It’s a mistake to assume, as Alan Jacobs did recently in the Chronicle of Higher Education (in a passage later quoted by Shelf Awareness), that readers are, “mostly born and only a little made.”
I don’t blame those two women any more than I blame the librarian. Their responsibility as guardians, whether they were aunts or family friends or much older sisters, is to watch out for the young person in their charge. Thirteen is a liminal moment between childhood and adulthood, so who am I to say what’s appropriate for someone that age, and for this particular thirteen year old I don’t know in the slightest.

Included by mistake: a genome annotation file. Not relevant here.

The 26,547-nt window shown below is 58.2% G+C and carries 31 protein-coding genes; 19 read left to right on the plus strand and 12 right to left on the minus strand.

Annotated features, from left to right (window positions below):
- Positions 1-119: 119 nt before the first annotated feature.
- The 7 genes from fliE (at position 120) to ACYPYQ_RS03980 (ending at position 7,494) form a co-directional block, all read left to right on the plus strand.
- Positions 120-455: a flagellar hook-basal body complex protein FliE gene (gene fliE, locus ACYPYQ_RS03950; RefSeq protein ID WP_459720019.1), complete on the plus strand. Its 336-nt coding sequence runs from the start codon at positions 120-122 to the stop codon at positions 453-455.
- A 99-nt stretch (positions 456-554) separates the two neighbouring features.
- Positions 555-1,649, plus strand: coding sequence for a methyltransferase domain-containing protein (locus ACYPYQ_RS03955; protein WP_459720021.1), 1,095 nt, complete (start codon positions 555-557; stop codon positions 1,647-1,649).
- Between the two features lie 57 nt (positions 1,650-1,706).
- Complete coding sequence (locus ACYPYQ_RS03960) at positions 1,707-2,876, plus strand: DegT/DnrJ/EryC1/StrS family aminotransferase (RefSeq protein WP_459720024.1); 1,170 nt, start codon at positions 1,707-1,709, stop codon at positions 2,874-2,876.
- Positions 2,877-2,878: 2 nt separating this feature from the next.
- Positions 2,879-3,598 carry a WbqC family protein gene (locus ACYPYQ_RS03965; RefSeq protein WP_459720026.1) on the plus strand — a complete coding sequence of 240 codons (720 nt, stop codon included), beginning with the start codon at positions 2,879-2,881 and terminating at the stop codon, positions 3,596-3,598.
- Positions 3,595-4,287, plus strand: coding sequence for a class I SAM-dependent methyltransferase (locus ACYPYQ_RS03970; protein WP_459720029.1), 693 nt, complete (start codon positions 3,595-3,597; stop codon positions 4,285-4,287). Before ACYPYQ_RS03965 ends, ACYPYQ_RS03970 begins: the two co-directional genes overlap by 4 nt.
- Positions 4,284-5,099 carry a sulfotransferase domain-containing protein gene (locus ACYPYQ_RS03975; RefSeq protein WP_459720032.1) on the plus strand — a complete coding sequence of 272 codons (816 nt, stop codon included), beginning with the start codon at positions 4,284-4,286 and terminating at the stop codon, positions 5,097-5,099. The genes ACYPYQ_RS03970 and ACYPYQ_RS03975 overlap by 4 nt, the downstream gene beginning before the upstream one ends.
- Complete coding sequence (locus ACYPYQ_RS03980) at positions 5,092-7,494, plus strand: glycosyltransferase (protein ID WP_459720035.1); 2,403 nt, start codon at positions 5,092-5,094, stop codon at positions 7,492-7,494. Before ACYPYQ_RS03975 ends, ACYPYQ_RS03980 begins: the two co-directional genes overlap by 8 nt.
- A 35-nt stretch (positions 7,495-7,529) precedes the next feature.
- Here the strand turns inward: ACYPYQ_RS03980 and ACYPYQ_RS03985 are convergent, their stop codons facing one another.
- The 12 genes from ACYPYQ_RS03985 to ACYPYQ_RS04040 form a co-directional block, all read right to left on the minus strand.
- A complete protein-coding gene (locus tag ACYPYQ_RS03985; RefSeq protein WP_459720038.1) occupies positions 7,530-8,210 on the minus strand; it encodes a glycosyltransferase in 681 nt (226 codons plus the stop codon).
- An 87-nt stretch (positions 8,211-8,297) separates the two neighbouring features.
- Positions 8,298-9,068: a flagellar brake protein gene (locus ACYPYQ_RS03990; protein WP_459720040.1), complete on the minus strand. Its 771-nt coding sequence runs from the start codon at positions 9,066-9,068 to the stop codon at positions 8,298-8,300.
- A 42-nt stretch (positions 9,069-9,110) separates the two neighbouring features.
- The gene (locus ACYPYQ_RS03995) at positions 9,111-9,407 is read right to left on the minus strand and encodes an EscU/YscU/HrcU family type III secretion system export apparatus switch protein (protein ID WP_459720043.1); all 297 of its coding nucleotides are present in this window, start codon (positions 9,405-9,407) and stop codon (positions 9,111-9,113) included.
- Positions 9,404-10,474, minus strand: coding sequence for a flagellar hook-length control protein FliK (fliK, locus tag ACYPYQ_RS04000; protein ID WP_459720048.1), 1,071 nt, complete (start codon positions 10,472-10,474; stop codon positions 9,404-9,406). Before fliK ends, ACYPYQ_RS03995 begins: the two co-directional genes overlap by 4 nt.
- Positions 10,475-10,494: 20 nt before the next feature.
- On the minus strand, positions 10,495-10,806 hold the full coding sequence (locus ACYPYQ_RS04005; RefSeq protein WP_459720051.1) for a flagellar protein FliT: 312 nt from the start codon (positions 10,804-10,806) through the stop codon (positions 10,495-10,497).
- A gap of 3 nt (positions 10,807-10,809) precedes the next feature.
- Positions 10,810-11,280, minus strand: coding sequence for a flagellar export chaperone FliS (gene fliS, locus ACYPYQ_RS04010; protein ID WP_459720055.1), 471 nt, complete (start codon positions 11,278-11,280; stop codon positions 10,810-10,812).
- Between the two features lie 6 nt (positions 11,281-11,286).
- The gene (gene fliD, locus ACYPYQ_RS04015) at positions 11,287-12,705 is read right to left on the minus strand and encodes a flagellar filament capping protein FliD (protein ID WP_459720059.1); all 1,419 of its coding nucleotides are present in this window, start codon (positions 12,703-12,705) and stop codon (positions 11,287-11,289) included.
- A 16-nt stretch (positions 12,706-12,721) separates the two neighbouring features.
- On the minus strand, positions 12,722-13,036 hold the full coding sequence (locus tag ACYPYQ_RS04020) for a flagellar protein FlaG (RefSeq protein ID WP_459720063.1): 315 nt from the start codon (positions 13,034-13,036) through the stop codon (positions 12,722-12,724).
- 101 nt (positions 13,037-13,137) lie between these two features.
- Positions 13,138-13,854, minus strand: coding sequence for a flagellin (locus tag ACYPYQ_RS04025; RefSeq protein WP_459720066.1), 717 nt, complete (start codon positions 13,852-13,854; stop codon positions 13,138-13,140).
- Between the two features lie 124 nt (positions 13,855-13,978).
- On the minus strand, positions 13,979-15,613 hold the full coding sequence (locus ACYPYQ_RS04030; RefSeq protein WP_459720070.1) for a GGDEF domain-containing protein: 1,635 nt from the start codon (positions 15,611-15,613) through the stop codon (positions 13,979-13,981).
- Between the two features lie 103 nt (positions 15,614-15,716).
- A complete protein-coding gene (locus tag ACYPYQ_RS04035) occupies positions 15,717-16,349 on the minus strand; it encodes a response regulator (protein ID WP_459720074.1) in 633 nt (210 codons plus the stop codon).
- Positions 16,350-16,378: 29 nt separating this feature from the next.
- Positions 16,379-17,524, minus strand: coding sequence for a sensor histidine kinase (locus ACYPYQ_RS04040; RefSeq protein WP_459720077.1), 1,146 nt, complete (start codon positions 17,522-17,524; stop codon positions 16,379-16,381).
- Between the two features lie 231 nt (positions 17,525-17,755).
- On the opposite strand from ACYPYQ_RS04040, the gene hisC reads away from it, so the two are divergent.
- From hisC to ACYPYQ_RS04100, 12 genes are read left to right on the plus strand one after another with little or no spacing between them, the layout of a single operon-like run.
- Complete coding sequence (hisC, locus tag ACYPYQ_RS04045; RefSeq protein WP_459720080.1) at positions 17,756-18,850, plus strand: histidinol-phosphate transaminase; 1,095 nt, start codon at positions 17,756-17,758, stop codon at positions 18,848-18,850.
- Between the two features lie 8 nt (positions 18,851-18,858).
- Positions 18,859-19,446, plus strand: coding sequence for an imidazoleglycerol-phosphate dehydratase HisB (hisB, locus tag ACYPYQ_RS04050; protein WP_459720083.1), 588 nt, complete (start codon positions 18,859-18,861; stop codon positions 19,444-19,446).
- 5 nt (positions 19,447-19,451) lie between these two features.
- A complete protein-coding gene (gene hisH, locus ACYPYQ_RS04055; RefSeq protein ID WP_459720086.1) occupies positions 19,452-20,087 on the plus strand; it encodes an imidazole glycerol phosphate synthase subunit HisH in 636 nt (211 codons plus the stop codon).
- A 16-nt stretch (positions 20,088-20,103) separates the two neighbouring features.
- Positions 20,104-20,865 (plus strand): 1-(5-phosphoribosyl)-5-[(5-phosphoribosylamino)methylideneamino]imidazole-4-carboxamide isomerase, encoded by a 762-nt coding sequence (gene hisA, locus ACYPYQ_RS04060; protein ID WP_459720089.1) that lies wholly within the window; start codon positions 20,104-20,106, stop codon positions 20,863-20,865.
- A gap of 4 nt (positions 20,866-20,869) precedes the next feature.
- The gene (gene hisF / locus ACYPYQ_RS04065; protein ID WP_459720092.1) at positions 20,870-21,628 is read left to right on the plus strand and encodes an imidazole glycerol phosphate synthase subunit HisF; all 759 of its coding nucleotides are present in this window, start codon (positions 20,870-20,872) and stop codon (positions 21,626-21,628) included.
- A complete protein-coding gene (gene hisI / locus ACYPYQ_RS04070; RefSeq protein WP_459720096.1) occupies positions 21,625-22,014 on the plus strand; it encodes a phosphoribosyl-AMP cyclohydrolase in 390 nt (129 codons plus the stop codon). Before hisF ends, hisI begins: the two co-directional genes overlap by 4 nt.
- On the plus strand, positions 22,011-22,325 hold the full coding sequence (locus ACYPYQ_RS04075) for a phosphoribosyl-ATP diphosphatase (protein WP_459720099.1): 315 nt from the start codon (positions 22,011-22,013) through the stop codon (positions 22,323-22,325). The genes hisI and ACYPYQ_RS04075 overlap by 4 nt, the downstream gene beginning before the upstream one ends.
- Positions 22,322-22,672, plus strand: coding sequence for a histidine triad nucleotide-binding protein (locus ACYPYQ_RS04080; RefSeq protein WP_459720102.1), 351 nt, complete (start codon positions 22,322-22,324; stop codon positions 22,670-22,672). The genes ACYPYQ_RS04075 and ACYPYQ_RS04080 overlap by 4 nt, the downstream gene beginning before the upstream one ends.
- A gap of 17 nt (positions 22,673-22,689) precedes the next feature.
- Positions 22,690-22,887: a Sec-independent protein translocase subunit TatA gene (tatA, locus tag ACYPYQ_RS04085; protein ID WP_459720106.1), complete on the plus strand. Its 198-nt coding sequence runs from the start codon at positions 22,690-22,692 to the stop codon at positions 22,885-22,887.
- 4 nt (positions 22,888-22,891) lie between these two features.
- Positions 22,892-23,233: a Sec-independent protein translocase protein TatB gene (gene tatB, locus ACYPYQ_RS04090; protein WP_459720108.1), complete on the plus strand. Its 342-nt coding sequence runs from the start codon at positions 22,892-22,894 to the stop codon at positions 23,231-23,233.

Having a library card before you can fill out the application is meaningless -- a driver's license without the driving test. What purpose is served by giving the *parent* an additional card on which to check out books?
"Nothing! Look at your hands. And look at your mouth. What IS that truck?"
"I don't know, aunt."
"Well, I know. It's jam—that's what it is..."
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